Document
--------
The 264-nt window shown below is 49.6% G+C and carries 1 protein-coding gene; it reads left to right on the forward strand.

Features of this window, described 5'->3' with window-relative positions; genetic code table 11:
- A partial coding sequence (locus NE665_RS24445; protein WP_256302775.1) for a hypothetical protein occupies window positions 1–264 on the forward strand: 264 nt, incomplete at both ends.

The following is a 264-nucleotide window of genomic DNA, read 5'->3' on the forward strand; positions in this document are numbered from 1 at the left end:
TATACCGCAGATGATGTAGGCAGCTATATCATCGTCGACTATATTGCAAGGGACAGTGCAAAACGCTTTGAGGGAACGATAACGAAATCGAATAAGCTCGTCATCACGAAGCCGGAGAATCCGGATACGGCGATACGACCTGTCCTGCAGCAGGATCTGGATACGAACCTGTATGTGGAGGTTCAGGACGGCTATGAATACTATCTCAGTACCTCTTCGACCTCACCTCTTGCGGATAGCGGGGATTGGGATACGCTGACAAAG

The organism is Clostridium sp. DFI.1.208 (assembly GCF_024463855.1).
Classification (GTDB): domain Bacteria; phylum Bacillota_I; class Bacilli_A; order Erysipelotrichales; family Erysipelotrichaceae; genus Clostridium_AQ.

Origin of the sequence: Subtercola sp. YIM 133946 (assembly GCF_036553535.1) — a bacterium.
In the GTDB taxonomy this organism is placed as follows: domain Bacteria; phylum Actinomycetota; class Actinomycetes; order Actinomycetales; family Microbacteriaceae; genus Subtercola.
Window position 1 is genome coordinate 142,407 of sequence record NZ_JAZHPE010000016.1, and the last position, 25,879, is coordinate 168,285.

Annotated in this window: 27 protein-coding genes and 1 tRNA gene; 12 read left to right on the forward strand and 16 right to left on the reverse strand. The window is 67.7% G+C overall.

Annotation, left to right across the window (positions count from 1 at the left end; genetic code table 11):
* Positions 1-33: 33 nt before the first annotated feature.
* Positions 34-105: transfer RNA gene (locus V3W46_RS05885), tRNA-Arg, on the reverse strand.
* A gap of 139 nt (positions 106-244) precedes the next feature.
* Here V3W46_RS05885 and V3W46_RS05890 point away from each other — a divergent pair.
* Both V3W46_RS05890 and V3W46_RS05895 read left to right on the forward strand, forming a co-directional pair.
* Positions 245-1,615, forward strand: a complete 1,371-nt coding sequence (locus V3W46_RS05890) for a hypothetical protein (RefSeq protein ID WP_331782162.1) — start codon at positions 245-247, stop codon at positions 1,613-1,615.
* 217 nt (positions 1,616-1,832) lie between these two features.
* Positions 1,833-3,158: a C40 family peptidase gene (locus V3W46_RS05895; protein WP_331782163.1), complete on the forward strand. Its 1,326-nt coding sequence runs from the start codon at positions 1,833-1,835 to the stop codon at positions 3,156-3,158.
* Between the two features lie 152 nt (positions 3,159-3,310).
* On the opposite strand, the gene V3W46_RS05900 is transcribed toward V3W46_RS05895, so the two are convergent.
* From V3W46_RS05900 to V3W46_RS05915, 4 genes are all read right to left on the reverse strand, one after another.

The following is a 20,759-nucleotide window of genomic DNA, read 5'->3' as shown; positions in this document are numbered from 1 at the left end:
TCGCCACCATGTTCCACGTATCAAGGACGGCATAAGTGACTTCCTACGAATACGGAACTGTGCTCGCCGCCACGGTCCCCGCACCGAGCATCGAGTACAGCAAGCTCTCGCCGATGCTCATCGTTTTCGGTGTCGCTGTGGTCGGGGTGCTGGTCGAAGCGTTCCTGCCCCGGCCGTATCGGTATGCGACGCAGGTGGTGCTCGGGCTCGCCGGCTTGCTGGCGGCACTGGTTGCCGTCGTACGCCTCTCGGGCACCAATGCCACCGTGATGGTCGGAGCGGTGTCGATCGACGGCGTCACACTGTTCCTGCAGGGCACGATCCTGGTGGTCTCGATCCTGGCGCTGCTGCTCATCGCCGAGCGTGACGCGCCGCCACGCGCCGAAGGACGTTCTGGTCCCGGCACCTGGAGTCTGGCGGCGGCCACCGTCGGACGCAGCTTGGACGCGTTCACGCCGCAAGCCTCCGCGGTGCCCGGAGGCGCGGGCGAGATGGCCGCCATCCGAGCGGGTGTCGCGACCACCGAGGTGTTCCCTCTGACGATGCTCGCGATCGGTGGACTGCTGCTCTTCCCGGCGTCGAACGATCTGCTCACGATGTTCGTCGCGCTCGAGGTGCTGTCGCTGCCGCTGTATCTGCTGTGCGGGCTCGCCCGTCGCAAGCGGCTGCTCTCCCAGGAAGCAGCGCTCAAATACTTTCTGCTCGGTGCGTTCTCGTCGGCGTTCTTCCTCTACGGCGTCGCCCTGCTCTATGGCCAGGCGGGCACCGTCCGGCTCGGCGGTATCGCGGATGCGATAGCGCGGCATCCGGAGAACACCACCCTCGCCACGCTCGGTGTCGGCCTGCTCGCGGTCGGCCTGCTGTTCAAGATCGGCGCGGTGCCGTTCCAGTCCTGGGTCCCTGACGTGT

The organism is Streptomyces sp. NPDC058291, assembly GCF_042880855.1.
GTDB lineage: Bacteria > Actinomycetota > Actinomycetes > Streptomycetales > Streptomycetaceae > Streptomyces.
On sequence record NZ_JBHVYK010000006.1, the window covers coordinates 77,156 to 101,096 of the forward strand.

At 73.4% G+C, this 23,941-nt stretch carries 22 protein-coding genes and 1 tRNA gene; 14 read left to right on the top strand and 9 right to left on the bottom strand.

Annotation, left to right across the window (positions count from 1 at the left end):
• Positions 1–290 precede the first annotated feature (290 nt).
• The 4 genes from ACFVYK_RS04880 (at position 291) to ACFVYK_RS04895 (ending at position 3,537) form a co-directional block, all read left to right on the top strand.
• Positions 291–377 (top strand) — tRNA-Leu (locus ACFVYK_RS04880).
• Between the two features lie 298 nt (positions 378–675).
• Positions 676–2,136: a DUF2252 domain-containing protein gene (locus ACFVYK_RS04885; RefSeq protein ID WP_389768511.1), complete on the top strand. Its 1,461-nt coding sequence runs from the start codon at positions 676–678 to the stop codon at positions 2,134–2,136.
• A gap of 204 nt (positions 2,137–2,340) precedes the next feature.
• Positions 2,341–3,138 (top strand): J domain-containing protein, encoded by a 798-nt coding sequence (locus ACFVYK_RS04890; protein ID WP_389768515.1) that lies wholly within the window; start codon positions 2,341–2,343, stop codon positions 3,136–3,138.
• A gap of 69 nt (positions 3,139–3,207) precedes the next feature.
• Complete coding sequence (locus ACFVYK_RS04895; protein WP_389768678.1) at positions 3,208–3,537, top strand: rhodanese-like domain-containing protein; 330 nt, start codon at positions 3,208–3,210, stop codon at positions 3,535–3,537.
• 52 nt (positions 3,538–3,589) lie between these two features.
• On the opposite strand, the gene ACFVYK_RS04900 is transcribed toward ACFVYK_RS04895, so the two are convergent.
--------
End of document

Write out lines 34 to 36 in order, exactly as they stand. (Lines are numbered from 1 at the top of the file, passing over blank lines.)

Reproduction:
• Between the two features lie 298 nt (positions 378–675).
• Positions 676–2,136: a DUF2252 domain-containing protein gene (locus ACFVYK_RS04885; RefSeq protein ID WP_389768511.1), complete on the top strand. Its 1,461-nt coding sequence runs from the start codon at positions 676–678 to the stop codon at positions 2,134–2,136.
• A gap of 204 nt (positions 2,137–2,340) precedes the next feature.